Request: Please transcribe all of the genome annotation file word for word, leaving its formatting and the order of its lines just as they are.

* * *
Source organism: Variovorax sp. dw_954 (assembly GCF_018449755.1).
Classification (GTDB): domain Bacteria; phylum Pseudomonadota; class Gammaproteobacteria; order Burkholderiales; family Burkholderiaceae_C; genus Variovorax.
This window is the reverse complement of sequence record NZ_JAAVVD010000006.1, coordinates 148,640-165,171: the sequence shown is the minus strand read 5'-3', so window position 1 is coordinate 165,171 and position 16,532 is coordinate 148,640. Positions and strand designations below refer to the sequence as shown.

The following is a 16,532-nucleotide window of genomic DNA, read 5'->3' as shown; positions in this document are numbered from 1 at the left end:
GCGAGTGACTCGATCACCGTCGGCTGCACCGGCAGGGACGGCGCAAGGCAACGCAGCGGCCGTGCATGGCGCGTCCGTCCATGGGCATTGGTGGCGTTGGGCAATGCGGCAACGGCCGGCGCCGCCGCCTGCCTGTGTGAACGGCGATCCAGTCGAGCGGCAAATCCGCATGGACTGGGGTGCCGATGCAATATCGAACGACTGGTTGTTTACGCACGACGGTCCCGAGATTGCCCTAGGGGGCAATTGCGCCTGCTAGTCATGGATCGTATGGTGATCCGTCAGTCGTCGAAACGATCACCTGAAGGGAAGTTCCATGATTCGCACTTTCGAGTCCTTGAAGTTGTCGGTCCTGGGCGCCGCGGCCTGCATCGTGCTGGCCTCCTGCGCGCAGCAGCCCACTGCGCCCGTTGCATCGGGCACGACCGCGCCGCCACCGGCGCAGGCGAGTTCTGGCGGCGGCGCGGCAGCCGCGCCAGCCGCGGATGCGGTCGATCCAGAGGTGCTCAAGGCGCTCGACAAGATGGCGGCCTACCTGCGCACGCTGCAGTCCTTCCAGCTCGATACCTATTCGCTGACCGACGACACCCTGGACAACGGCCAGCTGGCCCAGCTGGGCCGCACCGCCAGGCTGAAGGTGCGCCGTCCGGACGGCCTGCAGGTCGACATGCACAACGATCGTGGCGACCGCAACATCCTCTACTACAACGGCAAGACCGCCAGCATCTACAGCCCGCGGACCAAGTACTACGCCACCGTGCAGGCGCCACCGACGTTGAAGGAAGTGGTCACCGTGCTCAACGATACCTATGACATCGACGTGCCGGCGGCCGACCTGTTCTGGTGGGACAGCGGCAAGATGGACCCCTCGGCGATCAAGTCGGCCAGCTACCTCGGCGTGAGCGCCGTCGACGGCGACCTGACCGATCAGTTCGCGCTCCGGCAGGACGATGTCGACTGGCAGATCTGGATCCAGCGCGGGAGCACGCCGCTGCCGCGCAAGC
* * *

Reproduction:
Source organism: Variovorax sp. dw_954 (assembly GCF_018449755.1).
Classification (GTDB): domain Bacteria; phylum Pseudomonadota; class Gammaproteobacteria; order Burkholderiales; family Burkholderiaceae_C; genus Variovorax.
This window is the reverse complement of sequence record NZ_JAAVVD010000006.1, coordinates 148,640-165,171: the sequence shown is the minus strand read 5'-3', so window position 1 is coordinate 165,171 and position 16,532 is coordinate 148,640. Positions and strand designations below refer to the sequence as shown.

The following is a 16,532-nucleotide window of genomic DNA, read 5'->3' as shown; positions in this document are numbered from 1 at the left end:
GCGAGTGACTCGATCACCGTCGGCTGCACCGGCAGGGACGGCGCAAGGCAACGCAGCGGCCGTGCATGGCGCGTCCGTCCATGGGCATTGGTGGCGTTGGGCAATGCGGCAACGGCCGGCGCCGCCGCCTGCCTGTGTGAACGGCGATCCAGTCGAGCGGCAAATCCGCATGGACTGGGGTGCCGATGCAATATCGAACGACTGGTTGTTTACGCACGACGGTCCCGAGATTGCCCTAGGGGGCAATTGCGCCTGCTAGTCATGGATCGTATGGTGATCCGTCAGTCGTCGAAACGATCACCTGAAGGGAAGTTCCATGATTCGCACTTTCGAGTCCTTGAAGTTGTCGGTCCTGGGCGCCGCGGCCTGCATCGTGCTGGCCTCCTGCGCGCAGCAGCCCACTGCGCCCGTTGCATCGGGCACGACCGCGCCGCCACCGGCGCAGGCGAGTTCTGGCGGCGGCGCGGCAGCCGCGCCAGCCGCGGATGCGGTCGATCCAGAGGTGCTCAAGGCGCTCGACAAGATGGCGGCCTACCTGCGCACGCTGCAGTCCTTCCAGCTCGATACCTATTCGCTGACCGACGACACCCTGGACAACGGCCAGCTGGCCCAGCTGGGCCGCACCGCCAGGCTGAAGGTGCGCCGTCCGGACGGCCTGCAGGTCGACATGCACAACGATCGTGGCGACCGCAACATCCTCTACTACAACGGCAAGACCGCCAGCATCTACAGCCCGCGGACCAAGTACTACGCCACCGTGCAGGCGCCACCGACGTTGAAGGAAGTGGTCACCGTGCTCAACGATACCTATGACATCGACGTGCCGGCGGCCGACCTGTTCTGGTGGGACAGCGGCAAGATGGACCCCTCGGCGATCAAGTCGGCCAGCTACCTCGGCGTGAGCGCCGTCGACGGCGACCTGACCGATCAGTTCGCGCTCCGGCAGGACGATGTCGACTGGCAGATCTGGATCCAGCGCGGGAGCACGCCGCTGCCGCGCAAGC